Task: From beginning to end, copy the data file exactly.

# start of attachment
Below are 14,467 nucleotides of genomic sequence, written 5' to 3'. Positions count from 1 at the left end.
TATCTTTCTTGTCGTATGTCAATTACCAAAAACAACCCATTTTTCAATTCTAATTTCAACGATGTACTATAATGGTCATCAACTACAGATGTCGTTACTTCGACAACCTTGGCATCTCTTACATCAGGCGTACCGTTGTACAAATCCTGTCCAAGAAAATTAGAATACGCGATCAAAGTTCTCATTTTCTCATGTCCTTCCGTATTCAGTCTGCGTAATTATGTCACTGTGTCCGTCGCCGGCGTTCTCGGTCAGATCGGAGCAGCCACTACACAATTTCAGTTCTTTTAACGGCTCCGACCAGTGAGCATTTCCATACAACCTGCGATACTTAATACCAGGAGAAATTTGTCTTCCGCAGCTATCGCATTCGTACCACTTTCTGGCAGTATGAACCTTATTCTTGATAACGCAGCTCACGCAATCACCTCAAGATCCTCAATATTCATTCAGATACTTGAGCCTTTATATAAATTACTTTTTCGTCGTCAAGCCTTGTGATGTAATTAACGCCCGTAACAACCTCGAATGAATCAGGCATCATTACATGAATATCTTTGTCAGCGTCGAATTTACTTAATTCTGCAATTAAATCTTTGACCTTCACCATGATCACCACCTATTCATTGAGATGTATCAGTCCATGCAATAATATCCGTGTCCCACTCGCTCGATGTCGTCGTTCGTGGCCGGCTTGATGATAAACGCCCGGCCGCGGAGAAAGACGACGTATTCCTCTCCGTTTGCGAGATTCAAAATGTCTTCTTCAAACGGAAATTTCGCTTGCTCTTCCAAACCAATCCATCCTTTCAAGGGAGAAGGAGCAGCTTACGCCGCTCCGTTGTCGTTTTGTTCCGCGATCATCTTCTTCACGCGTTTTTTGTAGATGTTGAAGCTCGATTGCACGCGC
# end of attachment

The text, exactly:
Below are 14,467 nucleotides of genomic sequence, written 5' to 3'. Positions count from 1 at the left end.
TATCTTTCTTGTCGTATGTCAATTACCAAAAACAACCCATTTTTCAATTCTAATTTCAACGATGTACTATAATGGTCATCAACTACAGATGTCGTTACTTCGACAACCTTGGCATCTCTTACATCAGGCGTACCGTTGTACAAATCCTGTCCAAGAAAATTAGAATACGCGATCAAAGTTCTCATTTTCTCATGTCCTTCCGTATTCAGTCTGCGTAATTATGTCACTGTGTCCGTCGCCGGCGTTCTCGGTCAGATCGGAGCAGCCACTACACAATTTCAGTTCTTTTAACGGCTCCGACCAGTGAGCATTTCCATACAACCTGCGATACTTAATACCAGGAGAAATTTGTCTTCCGCAGCTATCGCATTCGTACCACTTTCTGGCAGTATGAACCTTATTCTTGATAACGCAGCTCACGCAATCACCTCAAGATCCTCAATATTCATTCAGATACTTGAGCCTTTATATAAATTACTTTTTCGTCGTCAAGCCTTGTGATGTAATTAACGCCCGTAACAACCTCGAATGAATCAGGCATCATTACATGAATATCTTTGTCAGCGTCGAATTTACTTAATTCTGCAATTAAATCTTTGACCTTCACCATGATCACCACCTATTCATTGAGATGTATCAGTCCATGCAATAATATCCGTGTCCCACTCGCTCGATGTCGTCGTTCGTGGCCGGCTTGATGATAAACGCCCGGCCGCGGAGAAAGACGACGTATTCCTCTCCGTTTGCGAGATTCAAAATGTCTTCTTCAAACGGAAATTTCGCTTGCTCTTCCAAACCAATCCATCCTTTCAAGGGAGAAGGAGCAGCTTACGCCGCTCCGTTGTCGTTTTGTTCCGCGATCATCTTCTTCACGCGTTTTTTGTAGATGTTGAAGCTCGATTGCACGCGC